Monte Rosa 042g – a collectable like no other.
The Montblanc, particularly the ones with their black resin bodies, gold nibs and trademark white crest resembling the snow-capped peak of the mountain it represents on the finial is much more than a mere fountain pen – it is a status symbol, a silent scream that announces arrivals, a key that opens doors. But for serious collectors, the Montblanc means a lot more – a lot more than the sheer pleasure of writing with one; a lot more than the divine feeling of owning one; a lot more than knowing that each piece is a symbol of man’s eternal quest for perfection, a piece that is resplendent with the finer nuances of the times they represent.
Before 1977 when the company changed hands and its production and business orientation were realigned, the Montblanc used to make pens for a wide variety of segments, as opposed to being one that caters only to the high end. However, despite their widely dissipated target audiences, the common thread that ran through all of them was the Montblanc stamp and it goes without saying that even at “reasonable” price points, the pens that were on offer were of extremely good quality.
Take the Monte Rosa 042 for example. It was an overwhelmingly black resin (though there were other colours that were offered as well); a piston filler that was small in overall size (well, definitely by Montblanc standards) and was primarily meant for students. It came fitted with a steel or a gold nib (the 042g). The Monte Rosa line was in production between the second half 1950’s up till 1959 when it was discontinued and was, admittedly, one of Montblanc’s lower end offerings. I cannot resist the temptation of slipping in the quip, that despite being originally offered for the hoi polloi, it is clearly true to its regal lineage and in terms of quality, the Monte Rosa 042 is way better than many of the top end pens by modern manufacturers. Naturally, they are highly sought after as collectables.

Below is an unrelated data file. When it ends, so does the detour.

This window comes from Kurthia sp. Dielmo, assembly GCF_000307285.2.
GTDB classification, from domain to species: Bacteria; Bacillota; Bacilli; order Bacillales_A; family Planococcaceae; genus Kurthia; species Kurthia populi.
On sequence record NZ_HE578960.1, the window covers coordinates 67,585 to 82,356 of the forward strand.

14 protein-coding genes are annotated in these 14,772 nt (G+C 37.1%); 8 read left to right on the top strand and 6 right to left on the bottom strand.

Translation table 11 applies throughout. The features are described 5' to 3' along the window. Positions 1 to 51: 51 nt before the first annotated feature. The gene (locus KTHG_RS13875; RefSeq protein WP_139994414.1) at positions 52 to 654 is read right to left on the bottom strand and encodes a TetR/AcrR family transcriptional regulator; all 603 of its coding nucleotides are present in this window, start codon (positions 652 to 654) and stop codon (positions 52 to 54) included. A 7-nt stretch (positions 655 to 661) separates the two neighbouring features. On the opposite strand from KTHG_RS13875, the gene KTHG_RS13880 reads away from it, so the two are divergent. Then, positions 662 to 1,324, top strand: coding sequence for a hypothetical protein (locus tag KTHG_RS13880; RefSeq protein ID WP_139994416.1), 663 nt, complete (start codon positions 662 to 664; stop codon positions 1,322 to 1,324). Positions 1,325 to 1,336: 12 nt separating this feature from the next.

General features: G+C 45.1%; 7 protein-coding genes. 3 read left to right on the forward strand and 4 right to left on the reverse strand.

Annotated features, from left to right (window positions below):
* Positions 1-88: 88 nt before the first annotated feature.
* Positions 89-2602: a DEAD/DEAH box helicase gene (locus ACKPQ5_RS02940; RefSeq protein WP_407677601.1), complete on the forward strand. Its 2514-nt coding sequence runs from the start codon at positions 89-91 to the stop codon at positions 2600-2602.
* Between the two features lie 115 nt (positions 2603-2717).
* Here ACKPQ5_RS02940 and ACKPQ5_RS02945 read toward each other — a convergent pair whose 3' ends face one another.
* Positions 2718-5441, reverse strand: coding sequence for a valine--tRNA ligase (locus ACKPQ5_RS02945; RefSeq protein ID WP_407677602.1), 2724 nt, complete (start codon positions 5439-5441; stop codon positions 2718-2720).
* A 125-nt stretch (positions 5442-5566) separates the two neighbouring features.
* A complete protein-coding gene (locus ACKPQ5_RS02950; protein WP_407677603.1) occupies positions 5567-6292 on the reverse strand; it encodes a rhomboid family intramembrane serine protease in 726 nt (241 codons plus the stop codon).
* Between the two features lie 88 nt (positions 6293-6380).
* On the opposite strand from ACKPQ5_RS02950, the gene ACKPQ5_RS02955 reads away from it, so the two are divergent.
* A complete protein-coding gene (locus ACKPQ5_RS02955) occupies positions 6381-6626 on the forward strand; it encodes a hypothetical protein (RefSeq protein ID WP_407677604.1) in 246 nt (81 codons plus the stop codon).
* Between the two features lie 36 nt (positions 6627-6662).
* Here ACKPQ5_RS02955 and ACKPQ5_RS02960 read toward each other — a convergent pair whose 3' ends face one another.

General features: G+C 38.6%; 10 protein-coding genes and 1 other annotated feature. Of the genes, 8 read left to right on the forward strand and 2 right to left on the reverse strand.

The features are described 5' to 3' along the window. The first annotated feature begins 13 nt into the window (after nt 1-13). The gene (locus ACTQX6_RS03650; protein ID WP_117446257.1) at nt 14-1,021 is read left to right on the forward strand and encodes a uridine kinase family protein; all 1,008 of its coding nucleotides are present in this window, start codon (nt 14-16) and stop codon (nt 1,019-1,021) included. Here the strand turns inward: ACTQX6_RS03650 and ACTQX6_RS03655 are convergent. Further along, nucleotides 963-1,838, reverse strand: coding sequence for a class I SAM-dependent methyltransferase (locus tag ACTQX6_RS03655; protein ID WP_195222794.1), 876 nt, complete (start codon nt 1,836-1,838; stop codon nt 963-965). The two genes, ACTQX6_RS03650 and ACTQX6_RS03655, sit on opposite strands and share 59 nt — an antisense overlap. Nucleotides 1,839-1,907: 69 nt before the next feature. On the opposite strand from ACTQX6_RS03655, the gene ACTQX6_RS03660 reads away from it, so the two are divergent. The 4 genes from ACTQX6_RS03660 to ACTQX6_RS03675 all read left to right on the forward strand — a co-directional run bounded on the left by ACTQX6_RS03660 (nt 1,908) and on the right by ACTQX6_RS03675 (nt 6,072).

As for the pen itself, it is a standard cigar shaped offering with a fairly narrow girth. The finial is rounded and holds a gold-plated clip that is decently resilient. The bottom of the cap has a wavy cap-band of the same material, which is unusual by Montblanc standards. The words Montblanc and Monte Rosa are etched on the cap.
Just under the cap is a translucent ink window, which apart from the obvious functionality also adds a nice visual touch to the pen. It is also a testament that corners were not cut to match the price points at which the Monte Rosa was originally offered.
The barrel ends in a piston knob, which despite the years is surprisingly smooth. I have been told that the Monte Rosa incorporates a solid brass piston system with a double seal silicon cork, making it virtually fail-proof. Apparently, this is where the industry standard silicon corks originated. As the pen was originally meant for students, it is also capable of carrying an enormous amount of ink. The filler knob in Monte Rosa also has two markings 042g for the gold nib and EF indicating the thickness of the lines. (Some Monte Rosa pens also had the KF – Kugel Fine nibs which were one of a kind steel nibs and are stuff nibmeister’s fantasies are made of). And least I forget, mine comes with a “sweet spot” that I have attained. “Attained” because, reaching it is nothing less than the attainment of Nirvana for a lover of fountain pens!
The threads are distinct, though not so pronounced as to give sore fingers, especially in view of the fact that the grip section is a tad bit small for the big German fingers they were originally designed for. As for me, they are as near perfect as they can be and the act of writing with the Monte Rosa 042g reminds one of a mountain spring- perennial in its pure, unadulterated flow of pleasure.
The balance, the flow, the weight (both capped and otherwise), the carrying capacity, the filling system, the nib – everything is perfect, like they say “Deutsche Fertigung vom Feinsten”!